Volunteering Opportunity at MACE for University of Lincoln Students

We’re looking for volunteers to work on a  Heritage Lottery Fund Project called What Can You See? which aims to save 18 significant film collections and to make this important film heritage accessible to all. 

Students at the University of Lincoln will have the opportunity to play a key role in this project by watching these films and describing to us what they think is important in each film, what is most interesting and engaging about them. These contributions will enable us to make the films widely accessible and to identify trends that will help our website search engine guide more people to films they want to see.

Volunteers will be given training and support throughout this element of the project which will take place between September and December 2017.

You can find out more about the opportunity here including application details and deadlines.


Supported by the Heritage Lottery Fund, the Ruston & Hornsby project aims to preserve the legacy of one of Lincolnshire’s most iconic engineering companies through the digitisation of photographic negatives and cine film, alongside interviews with former Ruston and Hornsby workers.

The photographs and documents which are now stored at Lincolnshire Archives and films stored here at MACE, form part of a huge collection showcasing the history of Ruston and Hornsby, which became part of Siemens in 2003. The archive spans the company’s 150 years, offering a rare and detailed insight into Lincolnshire’s manufacturing heyday and Britain’s industrial past.

This major heritage project in collaboration with Siemens, Lincolnshire County Council and the University of Lincoln has allowed MACE to catalogue, assess and digitise a selection of fascinating films relating to the company, extracts of which can be viewed online via the Lincs to the past website and MACE’s Vimeo page. Copies of the full films can be viewed by appointment at both Lincolnshire Archives and MACE.

To learn more about the project and Lincolnshire’s rich industrial history, visit the Lincs to the Past website here.



It’s the 12th December, it’s under two weeks until Christmas, and it’s also the last day of our 12 day only offer!

We’re sad to have to close the offer, but all good things must come to an end. There is, however, still plenty of time today to grab yourself a little last minute taste of nostalgia. The offer will close at midnight tonight, so get a copy or two of Midlands on Film while it is at a low low price of just £5.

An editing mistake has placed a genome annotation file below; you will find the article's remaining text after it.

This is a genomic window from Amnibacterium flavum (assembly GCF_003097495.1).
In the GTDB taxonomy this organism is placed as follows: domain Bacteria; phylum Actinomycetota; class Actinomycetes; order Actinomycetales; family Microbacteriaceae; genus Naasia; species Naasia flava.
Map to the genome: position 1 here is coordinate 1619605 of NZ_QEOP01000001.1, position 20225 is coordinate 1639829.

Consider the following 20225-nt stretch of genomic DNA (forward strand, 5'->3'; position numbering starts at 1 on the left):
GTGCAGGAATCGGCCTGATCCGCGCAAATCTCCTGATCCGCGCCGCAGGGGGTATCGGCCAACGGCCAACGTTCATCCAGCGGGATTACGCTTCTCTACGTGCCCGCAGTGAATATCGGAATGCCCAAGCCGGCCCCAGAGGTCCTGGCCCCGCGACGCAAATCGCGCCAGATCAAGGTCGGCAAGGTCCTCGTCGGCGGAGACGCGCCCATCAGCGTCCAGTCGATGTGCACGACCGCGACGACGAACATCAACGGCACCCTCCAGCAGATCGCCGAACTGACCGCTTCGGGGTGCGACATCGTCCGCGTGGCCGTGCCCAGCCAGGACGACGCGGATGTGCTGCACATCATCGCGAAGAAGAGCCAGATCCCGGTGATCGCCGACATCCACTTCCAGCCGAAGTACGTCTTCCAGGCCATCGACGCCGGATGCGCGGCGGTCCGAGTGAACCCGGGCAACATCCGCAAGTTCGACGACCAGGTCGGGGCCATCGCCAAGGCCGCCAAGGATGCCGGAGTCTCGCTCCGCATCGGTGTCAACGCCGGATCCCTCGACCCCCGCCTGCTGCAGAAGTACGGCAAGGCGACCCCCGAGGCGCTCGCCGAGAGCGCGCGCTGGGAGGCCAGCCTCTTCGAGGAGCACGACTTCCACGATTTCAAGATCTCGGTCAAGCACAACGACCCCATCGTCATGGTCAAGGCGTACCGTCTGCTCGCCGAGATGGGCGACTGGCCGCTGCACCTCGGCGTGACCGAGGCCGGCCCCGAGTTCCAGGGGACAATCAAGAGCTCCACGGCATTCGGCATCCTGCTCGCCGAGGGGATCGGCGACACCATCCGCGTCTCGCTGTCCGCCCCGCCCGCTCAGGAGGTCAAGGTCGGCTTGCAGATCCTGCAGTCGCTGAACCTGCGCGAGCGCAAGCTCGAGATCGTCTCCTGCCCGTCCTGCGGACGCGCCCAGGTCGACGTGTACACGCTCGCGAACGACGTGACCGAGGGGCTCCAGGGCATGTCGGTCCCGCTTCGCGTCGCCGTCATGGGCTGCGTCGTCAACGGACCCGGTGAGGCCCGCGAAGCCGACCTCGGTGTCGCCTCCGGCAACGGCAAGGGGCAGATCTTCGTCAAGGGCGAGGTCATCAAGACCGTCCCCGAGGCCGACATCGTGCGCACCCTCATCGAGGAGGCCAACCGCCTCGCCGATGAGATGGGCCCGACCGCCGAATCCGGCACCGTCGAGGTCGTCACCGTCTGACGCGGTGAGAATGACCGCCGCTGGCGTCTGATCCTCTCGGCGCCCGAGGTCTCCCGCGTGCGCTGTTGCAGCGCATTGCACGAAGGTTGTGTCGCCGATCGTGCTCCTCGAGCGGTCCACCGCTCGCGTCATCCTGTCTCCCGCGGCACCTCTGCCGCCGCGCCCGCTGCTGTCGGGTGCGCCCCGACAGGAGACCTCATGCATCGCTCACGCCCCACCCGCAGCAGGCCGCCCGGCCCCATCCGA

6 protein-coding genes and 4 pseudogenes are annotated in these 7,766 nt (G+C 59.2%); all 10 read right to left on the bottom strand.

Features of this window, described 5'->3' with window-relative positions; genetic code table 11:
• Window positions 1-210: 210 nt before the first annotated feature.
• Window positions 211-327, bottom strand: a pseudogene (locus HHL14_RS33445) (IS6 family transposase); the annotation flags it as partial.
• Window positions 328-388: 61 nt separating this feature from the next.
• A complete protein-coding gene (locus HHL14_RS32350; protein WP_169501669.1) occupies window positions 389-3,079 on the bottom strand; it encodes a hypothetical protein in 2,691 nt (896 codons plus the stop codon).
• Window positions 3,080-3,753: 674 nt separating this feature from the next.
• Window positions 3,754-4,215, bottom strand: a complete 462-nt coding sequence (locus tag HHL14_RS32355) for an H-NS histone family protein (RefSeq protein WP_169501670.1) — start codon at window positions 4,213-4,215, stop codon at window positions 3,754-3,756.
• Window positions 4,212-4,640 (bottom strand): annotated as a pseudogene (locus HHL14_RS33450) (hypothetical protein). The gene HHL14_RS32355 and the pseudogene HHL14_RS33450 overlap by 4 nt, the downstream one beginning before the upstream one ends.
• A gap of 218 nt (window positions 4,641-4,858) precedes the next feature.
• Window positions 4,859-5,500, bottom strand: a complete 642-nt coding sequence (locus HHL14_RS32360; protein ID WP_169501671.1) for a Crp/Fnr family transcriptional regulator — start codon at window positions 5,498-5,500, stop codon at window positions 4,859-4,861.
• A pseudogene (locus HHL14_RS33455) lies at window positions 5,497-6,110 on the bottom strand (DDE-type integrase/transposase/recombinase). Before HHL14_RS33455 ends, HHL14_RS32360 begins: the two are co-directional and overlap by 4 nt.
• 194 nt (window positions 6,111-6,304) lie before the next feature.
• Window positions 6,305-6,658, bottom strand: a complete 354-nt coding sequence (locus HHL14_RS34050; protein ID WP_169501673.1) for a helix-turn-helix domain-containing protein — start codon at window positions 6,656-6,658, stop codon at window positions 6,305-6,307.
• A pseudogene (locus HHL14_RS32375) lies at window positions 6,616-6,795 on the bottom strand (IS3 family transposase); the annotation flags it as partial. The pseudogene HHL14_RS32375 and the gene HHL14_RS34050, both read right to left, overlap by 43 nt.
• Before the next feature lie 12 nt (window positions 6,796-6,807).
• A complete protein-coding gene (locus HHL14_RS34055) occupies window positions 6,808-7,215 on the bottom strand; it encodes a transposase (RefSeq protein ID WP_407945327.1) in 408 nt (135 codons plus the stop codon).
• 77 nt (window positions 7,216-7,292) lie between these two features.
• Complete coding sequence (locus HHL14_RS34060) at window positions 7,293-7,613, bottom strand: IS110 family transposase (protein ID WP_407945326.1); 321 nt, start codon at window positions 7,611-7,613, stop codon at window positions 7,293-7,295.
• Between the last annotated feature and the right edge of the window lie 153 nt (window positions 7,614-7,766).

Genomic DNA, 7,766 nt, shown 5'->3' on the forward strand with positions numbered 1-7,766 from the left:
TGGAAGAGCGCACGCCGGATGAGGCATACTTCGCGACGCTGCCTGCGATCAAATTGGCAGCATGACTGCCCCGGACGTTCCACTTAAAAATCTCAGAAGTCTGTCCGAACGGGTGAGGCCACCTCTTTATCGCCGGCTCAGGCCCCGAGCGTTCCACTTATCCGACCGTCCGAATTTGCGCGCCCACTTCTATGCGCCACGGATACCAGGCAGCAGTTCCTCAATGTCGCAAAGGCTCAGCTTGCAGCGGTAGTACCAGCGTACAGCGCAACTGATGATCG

If you have been keeping up with our blog throughout the last 12 days, you would’ve seen our featured posts for each DVD, but if not, or if you just wanted a refresher, these are the DVD’s we are offering.

Rebuilding Coventry; a film featuring the county flourishing and growing after a devastating WW2 bombing.

Made in Leicester; charming footage including a look into the history of Britain’s Favourite Market, narrated by Leicester’s own Rosemary Conley CBE.

Regenerating Birmingham; includes the journey of Herbert Manzoni and his journey to create a modern metropolis

Footprints in the Sand: Holidays on the Lincolnshire Coast; charming footage, both amateur and professional, of the Lincolnshire Coast we know and love today.

Worcestershire on Film; features historic footage of Winston Churchill’s visit to Worcester, and also the newly discovered letters between Churchill and the city’s mayor from 1945.

Derbyshire on Film – The Peak District; a delightful look into the beauty that is The Peak District, and also some historic moments in the National Park.

Shropshire Lives; features a glimpse into the traditions of the rural county of Shropshire, also a look into the history of Much Wenlock and its link with the Olympic Games.

Snobs and Clowns: Northamptonshire on Film; a variety of films ranging from a news clip of British Formula One racing Driver Jim Clark as he takes a drive on the newly resurfaced track at Silverstone, to a 1965 documentary by Anglia Television.

Also, as a special, previously sold out treat, we are offering made to order copies of Nottingham on Film; a charming look into the growth of Nottingham’s Goose Fair, and also a glimpse into the opening of the Nottingham Playhouse and building work at the new Victoria Centre.

Midlands on Film

If you’re still after a copy of any of these films, you can purchase online at the MACE website or, you can order via telephone by calling MACE on 01522 837750.



It’s two weeks until Christmas! If you’re still stuck on what to get a family member or friend, there are still two days left of our Winter Offer, and if you’re after a charming, nostalgic gift then you’re definitely in the right place!

Northamptonshire, a city well known for its shoemaking industry, grew from the rich local countryside that provided cattle for leather manufacturing. Snobs and Clowns chronicles over fifty years of filmmaking in the county through a series of rarely seen and newly restored 20th century films, including a look at British Formula One racing diver Jim Clark taking a drive at a newly resurfaced track at Silverstone in a Triumph Spitfire.

Also amongst these films is Focus on Northampton, a 1965 documentary by Anglia Television which looks at Northampton’s livestock market, theatre, schools, colleges and places of work. It also includes news packages from ATV Today including several films of Northampton’s heritage; skittle making in 1989 and a number of clips of the British Conker Championships in Ashton.